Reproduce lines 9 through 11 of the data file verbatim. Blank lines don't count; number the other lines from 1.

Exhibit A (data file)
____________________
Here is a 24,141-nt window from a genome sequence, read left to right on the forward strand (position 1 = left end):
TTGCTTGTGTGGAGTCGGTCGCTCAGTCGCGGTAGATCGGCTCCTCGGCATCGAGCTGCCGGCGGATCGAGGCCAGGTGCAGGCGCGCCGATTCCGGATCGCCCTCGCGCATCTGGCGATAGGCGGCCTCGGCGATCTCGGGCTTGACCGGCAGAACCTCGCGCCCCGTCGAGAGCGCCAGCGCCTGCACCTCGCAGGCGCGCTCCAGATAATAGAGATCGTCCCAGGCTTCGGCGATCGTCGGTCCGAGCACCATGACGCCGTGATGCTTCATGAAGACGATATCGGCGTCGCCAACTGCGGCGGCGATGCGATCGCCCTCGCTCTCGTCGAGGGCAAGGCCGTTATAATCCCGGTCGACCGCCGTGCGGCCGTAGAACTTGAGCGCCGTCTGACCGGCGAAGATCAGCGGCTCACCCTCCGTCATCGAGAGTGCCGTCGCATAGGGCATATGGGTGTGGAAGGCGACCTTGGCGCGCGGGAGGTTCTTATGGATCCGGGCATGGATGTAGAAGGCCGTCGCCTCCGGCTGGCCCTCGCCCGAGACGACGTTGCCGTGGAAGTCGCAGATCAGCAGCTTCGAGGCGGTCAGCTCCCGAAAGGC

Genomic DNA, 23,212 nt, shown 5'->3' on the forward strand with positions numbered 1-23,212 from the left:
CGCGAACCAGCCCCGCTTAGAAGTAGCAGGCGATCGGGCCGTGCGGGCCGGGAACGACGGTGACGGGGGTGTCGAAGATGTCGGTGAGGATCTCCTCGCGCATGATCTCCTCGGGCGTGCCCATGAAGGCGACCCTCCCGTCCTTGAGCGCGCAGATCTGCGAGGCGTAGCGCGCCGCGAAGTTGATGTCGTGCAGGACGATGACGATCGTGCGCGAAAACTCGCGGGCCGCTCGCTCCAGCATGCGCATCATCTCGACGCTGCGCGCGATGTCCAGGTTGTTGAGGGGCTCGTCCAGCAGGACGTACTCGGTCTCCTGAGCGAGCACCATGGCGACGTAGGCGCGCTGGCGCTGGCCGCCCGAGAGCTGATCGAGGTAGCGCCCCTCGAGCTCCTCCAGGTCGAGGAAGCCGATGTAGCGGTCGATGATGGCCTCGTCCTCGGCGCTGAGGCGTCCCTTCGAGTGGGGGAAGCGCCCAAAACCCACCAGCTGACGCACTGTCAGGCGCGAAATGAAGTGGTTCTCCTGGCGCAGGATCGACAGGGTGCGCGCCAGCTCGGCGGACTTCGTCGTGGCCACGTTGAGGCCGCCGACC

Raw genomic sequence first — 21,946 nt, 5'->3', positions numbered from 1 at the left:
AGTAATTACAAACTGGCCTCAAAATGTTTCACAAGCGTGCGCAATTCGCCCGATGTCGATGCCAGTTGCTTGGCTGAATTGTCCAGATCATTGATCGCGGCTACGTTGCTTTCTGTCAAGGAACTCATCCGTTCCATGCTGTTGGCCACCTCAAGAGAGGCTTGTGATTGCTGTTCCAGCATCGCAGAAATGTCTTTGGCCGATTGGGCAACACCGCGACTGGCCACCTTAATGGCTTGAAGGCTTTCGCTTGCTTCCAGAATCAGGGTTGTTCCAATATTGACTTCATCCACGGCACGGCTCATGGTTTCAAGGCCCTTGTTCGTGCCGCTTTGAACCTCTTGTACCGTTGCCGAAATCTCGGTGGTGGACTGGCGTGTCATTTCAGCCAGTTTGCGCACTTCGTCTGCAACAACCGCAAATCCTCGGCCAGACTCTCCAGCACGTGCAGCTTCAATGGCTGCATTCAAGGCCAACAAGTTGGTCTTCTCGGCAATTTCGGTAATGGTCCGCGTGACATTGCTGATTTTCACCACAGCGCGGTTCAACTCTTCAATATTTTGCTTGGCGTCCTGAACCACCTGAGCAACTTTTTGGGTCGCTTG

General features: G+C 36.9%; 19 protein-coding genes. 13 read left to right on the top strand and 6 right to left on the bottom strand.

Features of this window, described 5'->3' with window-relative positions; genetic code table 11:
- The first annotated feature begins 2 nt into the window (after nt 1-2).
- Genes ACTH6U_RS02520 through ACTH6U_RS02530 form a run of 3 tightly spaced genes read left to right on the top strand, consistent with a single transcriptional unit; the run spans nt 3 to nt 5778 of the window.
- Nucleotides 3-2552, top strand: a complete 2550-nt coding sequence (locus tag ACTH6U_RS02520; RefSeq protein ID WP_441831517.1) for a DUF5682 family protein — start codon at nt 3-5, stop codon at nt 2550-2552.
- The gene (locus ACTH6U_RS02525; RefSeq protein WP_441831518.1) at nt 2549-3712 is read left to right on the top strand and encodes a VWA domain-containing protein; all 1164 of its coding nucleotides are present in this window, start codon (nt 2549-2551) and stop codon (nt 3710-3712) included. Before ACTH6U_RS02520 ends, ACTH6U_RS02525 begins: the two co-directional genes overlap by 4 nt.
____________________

- The first annotated feature begins 2 nt into the window (after nt 1-2).
- Genes ACTH6U_RS02520 through ACTH6U_RS02530 form a run of 3 tightly spaced genes read left to right on the top strand, consistent with a single transcriptional unit; the run spans nt 3 to nt 5778 of the window.
- Nucleotides 3-2552, top strand: a complete 2550-nt coding sequence (locus tag ACTH6U_RS02520; RefSeq protein ID WP_441831517.1) for a DUF5682 family protein — start codon at nt 3-5, stop codon at nt 2550-2552.